About work . Briefly describe the feeling to work with PHP it is constant process of debugging this is to the fact that the language contributes serious logical errors.
Even primitive typo (highlighted in red) leads to a logical error, which would not be in C# in principle. In general, there is not any declaration of variables in PHP, which is a big minus.
Also as a rule, updating version of PHP on the server is a headache for customers and programmers. Sometimes it is very difficult to find a mistake, especially if it appears only under certain circumstances, so that it could be never revealed to the delivery of the project. It is strength and weakness of PHP. When you plan in C# and write different classes , interfaces for collections to create a page in one fell swoop for ten minutes then. In PHP you could create the page several. Still every next page is created in 10 mins on ASP.Net when in PHP you would spend the same time again and again.. If you need to change smth on the page visually, you would need 5 mins in ASP.Net, but in PHP you would need look for and change HTML.
Thus small and medium projects are fate for small groups of PHP programmers; when medium and medium and large – the inheritance of large groups, using products of Microsoft, and giant projects share between HP, IBM, Sun, Oracle, and prices are too higher, but this is another story J
Thus in conclusion I would like to notice at the beginning pace of ASP.Net development should fall sharply, then grow steadily and eventually stop at a certain level, whereas the opposite is true in PHP.
Thank you for your attention!
Elvira Golyak – Business Development Manager (LI page)
Elvira.Golyak@altabel.com | Skype ID: elviragolyak
Altabel Group – Professional Software Development
IBM engineer Mark Dean, who helped design the first personal computer, recently proclaimed that the PC was dead. Also of note: Google some weeks ago bought Motorola Mobility, not a PC maker. Are you ready to trade in your desktop or laptop for a tablet or Smartphone?
Some interesting thoughts from LI members bellow:
«I do not think the PC will be dead any time soon. You cannot compare a tablet or even a Smartphone to what you can do with a PC or Laptop. At least not until both are as powerful as a PC or laptop, and have peripheral ports for external monitors and input devices.
I have used a laptop as my main computer for about 7 years, but last year decided to move back to a PC setup. It was faster, and less noisy. I am glad I made that choice.
Some people and companies envision that the PC will give way to a ‘thin client’ that will hook up to the internet and access everything from there as SaaS applications. I doubt that will happen any time soon either. I do not think I’m the only one if I say that I like to be in absolute control over my PC and what is on it. I decide if I want to go online, and do not want to be forced to go online because of SaaS software that requires it. And I do not want to store anything in the cloud either, because there is no one I trust more with the data I own, than myself.»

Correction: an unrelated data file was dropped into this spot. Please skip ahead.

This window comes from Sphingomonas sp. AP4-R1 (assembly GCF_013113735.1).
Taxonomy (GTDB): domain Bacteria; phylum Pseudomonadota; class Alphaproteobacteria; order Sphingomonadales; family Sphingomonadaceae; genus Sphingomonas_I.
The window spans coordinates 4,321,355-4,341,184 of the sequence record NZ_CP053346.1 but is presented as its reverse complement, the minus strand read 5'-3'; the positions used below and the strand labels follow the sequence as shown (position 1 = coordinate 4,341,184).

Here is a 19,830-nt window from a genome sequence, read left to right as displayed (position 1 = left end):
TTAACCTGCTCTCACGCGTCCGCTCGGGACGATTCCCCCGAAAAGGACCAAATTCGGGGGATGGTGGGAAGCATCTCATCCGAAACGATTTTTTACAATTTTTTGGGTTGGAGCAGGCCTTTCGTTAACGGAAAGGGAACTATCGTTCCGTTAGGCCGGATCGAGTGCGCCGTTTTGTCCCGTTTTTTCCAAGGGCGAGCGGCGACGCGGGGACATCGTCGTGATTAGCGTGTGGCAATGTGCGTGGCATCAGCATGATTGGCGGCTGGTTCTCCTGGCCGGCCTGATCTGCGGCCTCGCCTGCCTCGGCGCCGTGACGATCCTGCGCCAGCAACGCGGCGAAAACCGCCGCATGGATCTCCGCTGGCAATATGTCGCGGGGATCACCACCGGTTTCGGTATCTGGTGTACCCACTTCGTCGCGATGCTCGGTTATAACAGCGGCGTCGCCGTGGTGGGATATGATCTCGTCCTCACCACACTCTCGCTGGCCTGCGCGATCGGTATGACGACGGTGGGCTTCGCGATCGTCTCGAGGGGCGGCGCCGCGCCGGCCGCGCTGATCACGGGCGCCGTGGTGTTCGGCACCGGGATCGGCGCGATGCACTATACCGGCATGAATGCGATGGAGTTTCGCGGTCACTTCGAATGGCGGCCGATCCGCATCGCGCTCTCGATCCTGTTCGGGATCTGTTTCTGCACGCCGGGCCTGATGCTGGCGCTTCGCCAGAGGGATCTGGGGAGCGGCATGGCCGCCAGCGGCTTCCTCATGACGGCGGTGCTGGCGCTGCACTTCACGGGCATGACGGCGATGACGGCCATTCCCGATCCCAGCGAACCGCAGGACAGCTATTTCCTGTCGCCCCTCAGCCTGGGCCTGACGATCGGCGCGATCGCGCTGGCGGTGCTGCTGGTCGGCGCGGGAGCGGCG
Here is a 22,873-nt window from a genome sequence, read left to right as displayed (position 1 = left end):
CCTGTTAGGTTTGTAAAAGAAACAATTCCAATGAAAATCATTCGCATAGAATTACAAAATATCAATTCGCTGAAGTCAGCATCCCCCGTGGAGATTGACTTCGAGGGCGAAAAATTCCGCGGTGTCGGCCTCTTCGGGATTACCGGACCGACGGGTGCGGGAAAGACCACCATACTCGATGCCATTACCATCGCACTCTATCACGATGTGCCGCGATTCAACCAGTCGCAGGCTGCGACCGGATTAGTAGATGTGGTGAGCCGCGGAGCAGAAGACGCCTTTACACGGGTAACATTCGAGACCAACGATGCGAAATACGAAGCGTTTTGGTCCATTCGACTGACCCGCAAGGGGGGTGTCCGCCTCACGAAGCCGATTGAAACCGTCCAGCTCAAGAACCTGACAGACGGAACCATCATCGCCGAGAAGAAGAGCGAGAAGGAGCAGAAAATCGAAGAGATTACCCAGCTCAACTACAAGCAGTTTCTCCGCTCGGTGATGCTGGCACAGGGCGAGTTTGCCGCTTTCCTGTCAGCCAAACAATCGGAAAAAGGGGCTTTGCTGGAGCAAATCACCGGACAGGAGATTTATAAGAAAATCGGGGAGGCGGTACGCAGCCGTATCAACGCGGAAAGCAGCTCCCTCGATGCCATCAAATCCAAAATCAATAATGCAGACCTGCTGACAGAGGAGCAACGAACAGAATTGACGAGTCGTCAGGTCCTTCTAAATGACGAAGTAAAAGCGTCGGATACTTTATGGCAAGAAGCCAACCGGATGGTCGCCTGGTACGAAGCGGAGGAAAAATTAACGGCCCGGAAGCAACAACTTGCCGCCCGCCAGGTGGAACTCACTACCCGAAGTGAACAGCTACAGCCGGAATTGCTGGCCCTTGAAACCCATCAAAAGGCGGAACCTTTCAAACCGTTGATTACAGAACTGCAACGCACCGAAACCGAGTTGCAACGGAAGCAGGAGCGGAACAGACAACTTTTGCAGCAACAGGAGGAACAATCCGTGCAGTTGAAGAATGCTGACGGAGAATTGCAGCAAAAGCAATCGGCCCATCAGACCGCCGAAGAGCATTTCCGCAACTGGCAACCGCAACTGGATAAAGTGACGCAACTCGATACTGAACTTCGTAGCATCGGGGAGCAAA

« I use both a MacBook (a great PC) for desk use & long work sessions and an iPad for on the road presentations, checking email and reading eBooks. I use just a simple flip-phone for voice calls since the iPad is so much better (internet and emails) due to the large screen.
Both are types of PCs and I don’t see them disappearing any time soon. We will see new forms (smaller) and applications but personal computers will be around for a long time in one shape or another…»
Bryan C Webb
«The future is convergence, where one mobile device, perhaps with docking to support peripherals, is all we need. Motorla’s Atrix is a step in that direction. Before long time most of us won’t need peripherals. Cloud technologies, which eliminate the need for disk drives, are another step. Do we really need printers? If it’s stored electronically why do you need to print it? Scanners? Cameras are getting to the point where they can do that. Mouse? More accurate than finger on a tiny screen, but that will improve. Keyboard? I used to type 90 wpm, and that was on a manual typewriter with no correction capability. I’m not about to give that up. But voice recognition, etc. will soon kill the archaic QWERTY keyboard. Thumb pads on Smartphones have already eliminated it for many people. Bottom line, the PC is on the way out. But it isn’t dead yet.»
Owner, Don Strayer Consulting LLC
«Absolutely not, the PC, Tablets and Smartphones have different markets and applications. But of course, what it is happening is that many people is discovering that with Tablet or Smartphone, they don’t need any netbook, laptop or PC only for surfing, sharing pictures with friends and playing some casual games in their spare time.
If I should bet for something, I would bet for a Smartphone/Tablet for mobility (depends of how big you want/need your screen), and probably a Laptop (PC/MAC) as main computer, with an external wireless Monitor/Keyboard/Mouse at office/home»
Engineer and Musician
«Depends on the user. Yes I can access a lot of info from my Smartphone but there are a lot of technical applications that need a PC with a large screen. Ever try to use AutoCad to design a mechanical part using a phone or tablet PC? What about an electrical schematic or floor plan? How about writing large documents/manuals/etc without a full-size keyboard?
Sales to the average consumer/homeowner may have reached saturation but business and industry still require the workhorse PC.»
And what do think? Has the PC outlived its usefulness?
Professional Software Development